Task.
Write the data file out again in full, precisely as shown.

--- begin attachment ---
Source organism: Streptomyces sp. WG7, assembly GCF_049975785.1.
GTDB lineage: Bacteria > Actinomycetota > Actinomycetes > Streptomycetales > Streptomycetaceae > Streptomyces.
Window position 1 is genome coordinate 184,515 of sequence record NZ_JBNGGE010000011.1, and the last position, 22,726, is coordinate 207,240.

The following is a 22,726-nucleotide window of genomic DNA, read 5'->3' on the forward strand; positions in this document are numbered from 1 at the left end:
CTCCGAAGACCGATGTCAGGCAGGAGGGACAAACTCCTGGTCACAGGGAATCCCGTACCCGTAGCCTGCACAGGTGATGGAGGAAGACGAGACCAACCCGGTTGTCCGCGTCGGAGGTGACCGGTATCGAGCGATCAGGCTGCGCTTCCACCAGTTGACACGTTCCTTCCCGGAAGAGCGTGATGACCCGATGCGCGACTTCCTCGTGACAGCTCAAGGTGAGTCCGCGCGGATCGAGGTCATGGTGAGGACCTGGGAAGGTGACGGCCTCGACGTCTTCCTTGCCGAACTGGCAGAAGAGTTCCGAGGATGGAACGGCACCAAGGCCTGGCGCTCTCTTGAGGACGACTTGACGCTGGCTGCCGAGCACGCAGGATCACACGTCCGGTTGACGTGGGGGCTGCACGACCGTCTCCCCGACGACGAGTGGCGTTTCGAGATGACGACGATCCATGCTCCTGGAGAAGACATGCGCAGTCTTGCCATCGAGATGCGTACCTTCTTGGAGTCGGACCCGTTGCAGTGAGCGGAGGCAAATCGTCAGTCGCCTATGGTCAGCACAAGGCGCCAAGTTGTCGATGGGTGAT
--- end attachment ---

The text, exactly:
Source organism: Streptomyces sp. WG7, assembly GCF_049975785.1.
GTDB lineage: Bacteria > Actinomycetota > Actinomycetes > Streptomycetales > Streptomycetaceae > Streptomyces.
Window position 1 is genome coordinate 184,515 of sequence record NZ_JBNGGE010000011.1, and the last position, 22,726, is coordinate 207,240.

The following is a 22,726-nucleotide window of genomic DNA, read 5'->3' on the forward strand; positions in this document are numbered from 1 at the left end:
CTCCGAAGACCGATGTCAGGCAGGAGGGACAAACTCCTGGTCACAGGGAATCCCGTACCCGTAGCCTGCACAGGTGATGGAGGAAGACGAGACCAACCCGGTTGTCCGCGTCGGAGGTGACCGGTATCGAGCGATCAGGCTGCGCTTCCACCAGTTGACACGTTCCTTCCCGGAAGAGCGTGATGACCCGATGCGCGACTTCCTCGTGACAGCTCAAGGTGAGTCCGCGCGGATCGAGGTCATGGTGAGGACCTGGGAAGGTGACGGCCTCGACGTCTTCCTTGCCGAACTGGCAGAAGAGTTCCGAGGATGGAACGGCACCAAGGCCTGGCGCTCTCTTGAGGACGACTTGACGCTGGCTGCCGAGCACGCAGGATCACACGTCCGGTTGACGTGGGGGCTGCACGACCGTCTCCCCGACGACGAGTGGCGTTTCGAGATGACGACGATCCATGCTCCTGGAGAAGACATGCGCAGTCTTGCCATCGAGATGCGTACCTTCTTGGAGTCGGACCCGTTGCAGTGAGCGGAGGCAAATCGTCAGTCGCCTATGGTCAGCACAAGGCGCCAAGTTGTCGATGGGTGAT